alps

SPEECH BY PRINCE SADRUDIN AGA KHAN

GENEVA, SWITZERLAND

FEBRUARY 28, 1989

Saving the Alps Towards Alpine Action

The Bellerive Foundation is an officially recognised N.G.O. presided by Prince Sadrudin Aga Khan involved in numerous public interest projects. The Bellerive Foundation has made it's presence felt in many parts of the world. One such project is the "Conservation of the Alps". The following are edited remarks made by Prince Sadrudin at a meeting of leaders from international organisations, governments, industry, tourism and N.G.O. with scientists, media and students in Geneva, 28/2/89.


Since the Stockholm conference of 1972, there has been a recognition of ecological problems including those affecting the mountains in industrialised countries. There have been many meetings, projects, strategies and centres established. But in many mountain ranges the situation continues to worsen and perhaps the Alps are the worst example of all.

Although scientists disagree on the extent and causes of the problem there is broad consensus that there is a major problem; encompassing deforestation, erosion, pollution, climate change, community decline, agricultural depression, man-made and natural disasters. Solution aplenty have been proposed; re-afforestation legislation and controls, protected areas, education, training awareness, community development, and so on. We do not want to re-invent the wheel, again to go over the problems and solutions. I suggest we want to ask other sorts of questions. First, where are we going? Do we want to create or re-create some pristine state of ecological purity? In the Alps at least the clock cannot be turned back. Are we then looking for some middle way - the "sustainable development" concept as elaborated by the Brundtland Commission for example? But to achieve this do we not need much more dialogue between all the interested, and often conflicting, parties - tourist promoters, local communities, conservationists, scientists and the concerned governments? Above all, I suggest we should ask how we can avoid the extreme positions which provoke cycles of reactions, and which may ultimately underline the catastrophes that are increasingly frequent in alpine regions.

We also have to ask what has gone wrong in the past? The Alps cannot, of course, be considered separately from the European hinterland of which they are a part. The pollution and climate that affects the Alps is European, not specifically alpine. The consequences of alpine degradation affects all of Europe particularly through the hydrological system since the great rivers such as the Rhine, the Rhone, the Po and even the Danube rise in these mountains. The geopolitical dimension also places the Alps in a wider context as Western Europe moves towards 1992, and as the East-West detente unfolds. It may be useful to talk then of alpine regions (with a small Ďa') as the mountains of industrialised countries which share many common problems, and where comparative exchange of information and the experience gained from research as well as action may hold the key to success.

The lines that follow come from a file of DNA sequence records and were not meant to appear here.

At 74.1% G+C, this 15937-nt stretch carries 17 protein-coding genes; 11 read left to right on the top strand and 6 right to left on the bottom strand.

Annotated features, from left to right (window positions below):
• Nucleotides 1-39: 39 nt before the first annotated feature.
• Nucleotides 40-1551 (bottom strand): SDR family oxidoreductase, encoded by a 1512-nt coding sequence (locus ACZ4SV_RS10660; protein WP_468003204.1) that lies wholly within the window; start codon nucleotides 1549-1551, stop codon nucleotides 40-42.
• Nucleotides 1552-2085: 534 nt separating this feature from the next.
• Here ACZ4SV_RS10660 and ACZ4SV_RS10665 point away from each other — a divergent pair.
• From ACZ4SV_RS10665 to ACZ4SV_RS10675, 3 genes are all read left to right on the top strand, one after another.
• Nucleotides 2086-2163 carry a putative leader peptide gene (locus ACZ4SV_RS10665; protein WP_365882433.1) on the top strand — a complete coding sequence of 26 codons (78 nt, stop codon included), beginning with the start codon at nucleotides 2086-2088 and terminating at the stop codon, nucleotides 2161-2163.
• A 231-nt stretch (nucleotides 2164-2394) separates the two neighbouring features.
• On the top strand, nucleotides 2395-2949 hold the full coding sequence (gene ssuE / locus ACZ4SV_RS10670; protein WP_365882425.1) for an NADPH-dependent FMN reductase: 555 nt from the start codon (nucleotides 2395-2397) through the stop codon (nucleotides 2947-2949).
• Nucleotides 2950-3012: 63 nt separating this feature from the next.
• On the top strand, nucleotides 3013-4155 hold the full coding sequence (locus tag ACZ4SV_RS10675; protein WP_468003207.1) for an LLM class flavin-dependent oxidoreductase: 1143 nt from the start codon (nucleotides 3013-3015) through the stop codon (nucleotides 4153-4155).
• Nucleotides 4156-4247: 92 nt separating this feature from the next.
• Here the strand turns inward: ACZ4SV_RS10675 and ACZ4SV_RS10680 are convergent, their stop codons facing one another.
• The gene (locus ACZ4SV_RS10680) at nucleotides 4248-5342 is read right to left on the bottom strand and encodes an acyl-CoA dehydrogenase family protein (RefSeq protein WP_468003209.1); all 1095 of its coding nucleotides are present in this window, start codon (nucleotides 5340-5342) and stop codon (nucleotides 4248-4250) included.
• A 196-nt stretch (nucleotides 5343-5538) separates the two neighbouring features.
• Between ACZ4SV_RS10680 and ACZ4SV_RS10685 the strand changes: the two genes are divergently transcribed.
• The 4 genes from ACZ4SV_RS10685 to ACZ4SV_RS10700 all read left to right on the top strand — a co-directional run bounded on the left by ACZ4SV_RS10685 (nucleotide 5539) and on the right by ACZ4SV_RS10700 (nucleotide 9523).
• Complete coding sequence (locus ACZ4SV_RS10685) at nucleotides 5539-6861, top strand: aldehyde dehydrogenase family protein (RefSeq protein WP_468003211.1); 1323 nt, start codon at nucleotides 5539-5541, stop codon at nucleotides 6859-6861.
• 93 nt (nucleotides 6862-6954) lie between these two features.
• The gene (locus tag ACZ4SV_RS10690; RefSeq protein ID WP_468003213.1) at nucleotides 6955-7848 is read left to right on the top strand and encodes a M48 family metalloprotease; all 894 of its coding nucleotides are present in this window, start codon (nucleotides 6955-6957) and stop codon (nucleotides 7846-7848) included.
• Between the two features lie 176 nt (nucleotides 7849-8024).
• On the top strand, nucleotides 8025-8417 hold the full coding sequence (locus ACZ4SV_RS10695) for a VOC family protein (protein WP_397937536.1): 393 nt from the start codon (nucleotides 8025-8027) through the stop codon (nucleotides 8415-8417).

I sense that communication in a broad sense is a major missing piece and the reason why success has proved so elusive in the past. If all the best of scientific research could be distilled into a wisdom accessible to political elite and public alike we may indeed move much more quickly. If different interested parties --Government, Industry, communities, business and NGO's--could have a full and frank dialogue, conflicts and delays may be avoided, if a responsible code of ethics towards the mountains could be fostered and implemented, then care and conservation might evolve without the necessity for too draconian legislation and protection.

Communication is necessary but not sufficient. There is a shortage of funding and need to deploy human resources more effectively. Behind this is the low place of mountains on the political agenda. Also, popular enthusiasm is in short supply.

The Bellerive Foundation is happy to assist in this process essentially as a catalyst and, if necessary, to provide a temporary umbrella for some of the initial activities.

10 priority points for action

1. AN URGENT REVIEW OF CURRENT KNOWLEDGE AND FUTURE SCENARIO IN KEY AREAS: EG. FORESTS, WATER, AGRICULTURE, TOURISM, COMMUNITY DEVELOPMENT, ETC.

2. THE PREPARATION OF ALPINE CONSERVATION STRATEGY, INCLUDING A CODE OF ETHICS.

3. THE PREPARATION OF A MASTER PLAN FOR IMPLEMENTING DEGREES OF PROTECTION FOR ECOLOGICALLY SENSITIVE AREAS.

4. THE SUPPORT OF EXISTING PREPARATIONS FOR AN ALPINE CONVENTION RATIONALISING EXISTING LEGISLATION AND EXPLORING NEW LEGAL INSTRUMENTS.

5. THE ESTABLISHMENT OF A NETWORK OF SCIENTIFIC MONITORING CENTRES WITH A COMMON DATA BASE AND CONNECTED BY ON-LINE COMPUTERS.

6. THE PROMOTION OF PRINTED AND AUDIO-VISUAL MATERIALS FOR EDUCATIONAL AND PUBLIC INFORMATION PURPOSES.

7. THE CONVENING OF REGULAR CONFERENCES ASSESSING THE STATE OF THE ALPS-ORGANISED BY A FOCAL INSTITUTION AND NETWORK.

8. THE PROMOTION OF MORE EFFECTIVE LOCAL COMMUNITY MANAGEMENT, INCLUDING THE PROVISION OF INDEPENDENT TECHNICAL ADVICE ON THE ENVIRONMENTAL AND ECONOMIC IMPLICATIONS OF DEVELOPMENT ACTIVITIES.

9. THE ENCOURAGEMENT OF THE FINANCIAL COMMUNITY TO CONTRIBUTE TO CONSERVATION. 10. THE CREATION OF A FUND TO SUPPORT AN ACTION GROUP TO ANIMATE THESE ACTIVITIES.